A Guide to Beam Metrics for Comparing LED to Halogen Directional Lamps

Directional Lighting on Gallery

LED light is inherently directional.

Most traditional light sources – incandescent, halogen, compact fluorescent and HID – emit light in all directions.

For these light sources to have specific directional characteristics, the lamp is made with a reflector and sometimes a lens to modify the illumination so it becomes more focused, or directional.

For example, PAR halogen lamps are available in a range of beam angles from 60°, a wide flood, to 8° a narrow spot. The light bulbs use parabolic reflectors (PAR) to direct the light into specific beam distributions.

Much of the initial penetration of LED lamps in the market was as replacements for PAR halogen lamps.  The directional nature of the LED light source made them a natural replacement lamp for halogen PAR. However, some PAR applications require more precision than others in beam characteristics.

This post will focus on the metrics that describe beams from directional light bulbs – specifically how to compare the beam of a halogen lamp to that an LED lamp so you end up with a more energy efficient, longer life light source that reproduces, as closely as possible, the illumination provided by halogen.

Beam Spread

Flood, Narrow Flood, Wide Flood and Spot are common designations used by manufacturers for beam spread. Beam spread terminology is subjective. What is a flood to one person may be a narrow flood to another. Even lamp manufacturers will disagree, giving light bulbs with the same beam angle different beam spread designations.

However, matching the beam spread designation used by the halogen lamp manufacturer with the LED manufacturer will provide a useful comparison for many general flood lighting applications.

For lighting installations in art galleries, museums and similar spaces where  the beam must be well defined and accurate, a beam spread designation such as ‘narrow flood’ or ‘spot’ will not provide enough information. Instead the beam angle provided by the manufacturer should be used.

Beam Angle

Beam angles of 12°, 25°, 35° and higher are often listed in the specification sheets provided by both halogen and LED manufacturers. The beam angle gives a more precise understanding of the beam than the beam spread. Here is a table of the usual ranges of beam angles associated with beam spread designations. Note the considerable range of angles within a typical beam spread designation. This illustrates how for certain types of directional lighting, particularly narrow beam accent lighting where beam accuracy is important, there is no substitute for knowing the precise beam angle of a lamp.

  • 8° – 15° = Spot
  • 20° – 35° = Narrow Flood
  • 35° – 55° = Flood
  • 60° and greater = Wide Flood

Center Beam Candlepower (cd)

Center beam candlepower, measured in candelas (cd), indicates the lumen intensity of the light at its most intense point. It becomes more important as the beam angle narrows. Arguably it is the most important metric for spot accent light applications. Unfortunately it is the one value that is sometimes missing from LED lamp manufacturer specification sheets. Here is an example of center beam candlepower values from a family of MR16 halogen lamps from one manufacturer.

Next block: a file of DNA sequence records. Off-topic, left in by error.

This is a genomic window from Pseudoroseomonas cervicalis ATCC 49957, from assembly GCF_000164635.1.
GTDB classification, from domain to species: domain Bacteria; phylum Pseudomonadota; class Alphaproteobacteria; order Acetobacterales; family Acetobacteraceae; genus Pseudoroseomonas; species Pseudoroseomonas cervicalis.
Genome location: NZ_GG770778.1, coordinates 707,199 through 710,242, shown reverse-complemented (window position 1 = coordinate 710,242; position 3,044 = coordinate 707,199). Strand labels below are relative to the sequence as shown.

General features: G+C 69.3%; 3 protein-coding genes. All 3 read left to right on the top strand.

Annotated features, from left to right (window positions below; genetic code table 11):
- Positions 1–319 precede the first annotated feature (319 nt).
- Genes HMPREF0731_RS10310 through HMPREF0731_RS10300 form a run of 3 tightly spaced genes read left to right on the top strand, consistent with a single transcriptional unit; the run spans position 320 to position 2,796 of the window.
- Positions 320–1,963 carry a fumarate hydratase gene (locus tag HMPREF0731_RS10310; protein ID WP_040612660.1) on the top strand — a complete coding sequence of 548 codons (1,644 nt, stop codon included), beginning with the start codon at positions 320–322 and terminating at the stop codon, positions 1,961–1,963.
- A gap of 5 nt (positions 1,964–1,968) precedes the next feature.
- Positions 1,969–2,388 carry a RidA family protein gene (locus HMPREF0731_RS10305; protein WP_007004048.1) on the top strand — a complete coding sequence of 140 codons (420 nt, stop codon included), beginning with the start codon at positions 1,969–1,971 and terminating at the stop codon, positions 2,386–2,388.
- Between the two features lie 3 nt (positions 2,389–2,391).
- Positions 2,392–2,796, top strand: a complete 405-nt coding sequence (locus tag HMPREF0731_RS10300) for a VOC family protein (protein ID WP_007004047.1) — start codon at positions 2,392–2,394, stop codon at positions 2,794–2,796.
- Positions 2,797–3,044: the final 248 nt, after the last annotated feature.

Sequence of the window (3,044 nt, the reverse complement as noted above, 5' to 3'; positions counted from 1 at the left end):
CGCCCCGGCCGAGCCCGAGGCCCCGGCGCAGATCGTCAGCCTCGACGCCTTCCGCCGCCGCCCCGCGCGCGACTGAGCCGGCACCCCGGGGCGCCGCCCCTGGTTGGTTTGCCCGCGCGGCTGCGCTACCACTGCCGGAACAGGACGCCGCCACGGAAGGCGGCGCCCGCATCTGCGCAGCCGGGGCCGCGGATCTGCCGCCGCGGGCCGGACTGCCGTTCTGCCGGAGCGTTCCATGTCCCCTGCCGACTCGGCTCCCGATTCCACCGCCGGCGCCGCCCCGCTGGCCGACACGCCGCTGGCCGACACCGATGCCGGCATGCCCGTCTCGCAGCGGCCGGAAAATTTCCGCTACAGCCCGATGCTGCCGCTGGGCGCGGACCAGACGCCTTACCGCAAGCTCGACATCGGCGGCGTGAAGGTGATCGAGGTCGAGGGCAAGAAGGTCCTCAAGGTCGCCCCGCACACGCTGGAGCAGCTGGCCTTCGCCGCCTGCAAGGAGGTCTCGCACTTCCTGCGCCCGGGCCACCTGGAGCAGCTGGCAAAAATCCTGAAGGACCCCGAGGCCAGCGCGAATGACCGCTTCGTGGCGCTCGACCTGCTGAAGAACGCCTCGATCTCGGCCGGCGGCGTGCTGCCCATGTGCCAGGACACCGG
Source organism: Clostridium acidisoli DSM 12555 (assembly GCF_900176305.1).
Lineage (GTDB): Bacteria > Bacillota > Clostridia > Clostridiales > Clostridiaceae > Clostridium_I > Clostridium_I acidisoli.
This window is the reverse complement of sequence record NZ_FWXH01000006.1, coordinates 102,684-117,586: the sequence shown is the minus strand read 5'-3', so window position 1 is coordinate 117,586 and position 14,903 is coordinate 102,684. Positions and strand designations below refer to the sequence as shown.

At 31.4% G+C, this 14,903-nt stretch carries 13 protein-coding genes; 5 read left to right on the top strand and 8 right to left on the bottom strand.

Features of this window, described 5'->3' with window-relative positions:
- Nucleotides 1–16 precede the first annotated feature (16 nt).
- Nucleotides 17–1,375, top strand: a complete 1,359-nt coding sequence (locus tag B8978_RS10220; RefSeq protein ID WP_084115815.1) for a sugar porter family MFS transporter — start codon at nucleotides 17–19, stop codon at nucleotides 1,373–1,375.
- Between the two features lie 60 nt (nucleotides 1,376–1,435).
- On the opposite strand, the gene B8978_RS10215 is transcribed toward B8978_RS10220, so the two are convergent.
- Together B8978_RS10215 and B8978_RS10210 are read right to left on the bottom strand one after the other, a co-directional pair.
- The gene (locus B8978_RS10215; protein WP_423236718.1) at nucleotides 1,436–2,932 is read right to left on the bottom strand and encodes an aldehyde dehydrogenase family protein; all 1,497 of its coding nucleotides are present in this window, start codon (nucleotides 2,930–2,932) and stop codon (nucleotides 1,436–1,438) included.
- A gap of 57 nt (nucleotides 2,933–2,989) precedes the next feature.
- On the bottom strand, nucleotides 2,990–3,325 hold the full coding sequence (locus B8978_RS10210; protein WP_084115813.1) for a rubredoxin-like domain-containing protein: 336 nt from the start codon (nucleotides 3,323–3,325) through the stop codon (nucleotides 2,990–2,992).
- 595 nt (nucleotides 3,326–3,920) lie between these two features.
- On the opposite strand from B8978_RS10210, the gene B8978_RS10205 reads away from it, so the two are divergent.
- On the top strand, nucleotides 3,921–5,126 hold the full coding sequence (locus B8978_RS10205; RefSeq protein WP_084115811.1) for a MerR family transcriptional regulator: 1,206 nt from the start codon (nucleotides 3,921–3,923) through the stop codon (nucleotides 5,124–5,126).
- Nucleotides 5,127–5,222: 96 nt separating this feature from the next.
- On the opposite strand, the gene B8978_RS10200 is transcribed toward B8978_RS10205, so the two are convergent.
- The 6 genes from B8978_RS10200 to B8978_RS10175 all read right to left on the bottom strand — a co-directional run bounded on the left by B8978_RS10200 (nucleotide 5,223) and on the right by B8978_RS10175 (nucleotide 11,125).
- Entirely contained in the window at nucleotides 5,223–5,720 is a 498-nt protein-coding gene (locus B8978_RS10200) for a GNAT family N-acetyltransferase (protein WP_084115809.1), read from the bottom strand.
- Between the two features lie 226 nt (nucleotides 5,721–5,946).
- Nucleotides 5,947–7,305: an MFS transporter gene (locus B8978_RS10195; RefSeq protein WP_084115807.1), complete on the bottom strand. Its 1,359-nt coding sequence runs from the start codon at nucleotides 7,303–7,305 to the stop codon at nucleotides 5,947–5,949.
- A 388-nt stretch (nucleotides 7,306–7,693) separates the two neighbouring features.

• 12° Spot: 8000 cd
  • 25° Narrow flood: 2000 cd
  • 35° Flood: 1000 cd
  • 60° Wide Flood: 500 cd

The cd values for different beam angles are not always the same. There can be considerable variation within a specific beam angle. The key is to be able to compare the center beam candlepower for a halogen lamp with a 12° beam angle to that of a 12° beam angle LED lamp. For narrow spot beam applications the most important comparative metric between different lamps is center beam candlepower.


While lumen output is often the key specification that will indicate a match between halogen and LED lamps, in the case of PAR and MR lamps, lumens are most useful when comparing wider beam floods. As the beam narrows, center beam candlepower becomes the primary metric for comparison.

In summary, when you are considering a replacement of directional halogen with LED it’s important to understand which of the light metrics discussed in this post are most important in determining the match for your application.

General floodlighting with PAR lamps requires only beam spread and lumens to get a reasonable match between halogen and LED.

Narrow beam accent lighting commonly used to illuminate art work and for other specific accent lighting applications requires matching LED center beam candlepower (cp) and beam angle values with the existing halogen lamps.

In all cases, color temperature and color rendering are also important metrics to include in the comparative analysis.

In cases where beam distribution is critical, photometric files and polar graphs, should be obtained from the manufacturers so precise comparisons can be made between products. This may require utilizing a lighting professional.

Note: Special care must be taken when replacing MR16 halogen with MR16 LED. Aside from the metrics discussed in this post, unique characteristics of MR16 halogen have made them perhaps the most challenging of all common light sources to replicate with LED. For more on this issue read this blog post.

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Dave Burtner

Dave has been active in the lighting industry since 1994. Formerly a member of the Illuminating Engineering Society of North America and certified by the National Council On Qualifications for Lighting Professionals, Dave now writes blog posts, lighting tips and provides lighting product assistance for the Topbulb website.

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